But last week the House passed yet another Saudi sanctions bill 405-7 — an overwhelmingly bipartisan, veto-proof majority. Risch agreed to hold a future committee vote on the House bill following a compromise with Sen. Chris Coons, D-Del., who co-sponsored the chairman’s failed Saudi sanctions bill.
“It got a very strong vote in the House,” Coons told Al-Monitor, arguing that Congress could force Trump’s hand by passing a bill with a veto-proof majority.
That bill, introduced by Rep. Tom Malinowski, D-N.J., would require the Trump administration to place visa bans on every “foreign person” complicit in the Khashoggi murder — including the crown prince. And while the sanctions in the Menendez bill go further, House Democrats succeeded in gaining enough Republican support by limiting the sanctions to visa bans.
“That’s not necessarily a big stick to be wielding for the international assassination of a well-known journalist,” Kizer told Al-Monitor.
A source familiar with the negotiations said the watered-down House bill “was a cold political calculation that they needed Republican support, and that was the price of Republican support.”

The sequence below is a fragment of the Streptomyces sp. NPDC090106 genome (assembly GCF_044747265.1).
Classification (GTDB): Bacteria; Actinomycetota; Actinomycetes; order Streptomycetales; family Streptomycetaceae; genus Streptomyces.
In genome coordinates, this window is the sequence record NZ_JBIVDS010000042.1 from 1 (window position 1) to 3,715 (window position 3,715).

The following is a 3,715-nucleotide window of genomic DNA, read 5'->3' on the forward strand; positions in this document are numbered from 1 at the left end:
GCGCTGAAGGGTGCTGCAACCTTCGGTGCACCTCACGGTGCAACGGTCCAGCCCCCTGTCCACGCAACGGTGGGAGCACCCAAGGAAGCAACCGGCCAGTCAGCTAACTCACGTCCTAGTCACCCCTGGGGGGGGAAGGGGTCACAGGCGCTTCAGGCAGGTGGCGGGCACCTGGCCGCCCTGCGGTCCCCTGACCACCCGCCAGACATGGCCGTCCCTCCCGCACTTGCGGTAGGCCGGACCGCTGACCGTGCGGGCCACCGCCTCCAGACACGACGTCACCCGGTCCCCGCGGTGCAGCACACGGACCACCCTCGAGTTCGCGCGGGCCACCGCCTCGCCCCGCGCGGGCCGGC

Still, at least one Republican senator who voted against the Menendez bill today has signaled he’s on board with sanctioning the crown prince.
Sen. Mitt Romney, R-Utah, told Al-Monitor last week that he was open to sanctions on Prince Mohammed depending on “what the sanctions look like.”
“There is a strong enticement on the part of many members of the committee, myself included, that there need to be sanctions for the brutal murder of Mr. Khashoggi,” said Romney.
Nonetheless, Risch does not think McConnell will put the House bill on the floor even though he expects the House bill to clear his committee.
“I think you want to be careful when you say it’s got a veto-proof majority,” Risch told Al-Monitor. “I think a vote after a veto would be entirely different than a vote on adoption.”
Despite all the legislative squabbling, one thing remains clear: Saudi Arabia has few, if any, friends left on Capitol Hill.
“If the Saudis don’t change their conduct, the relationship is going to be irreparably damaged,” said Risch. “They’re only one Khashoggi-type event away from totally severing their relationship and then having to find a new partner.”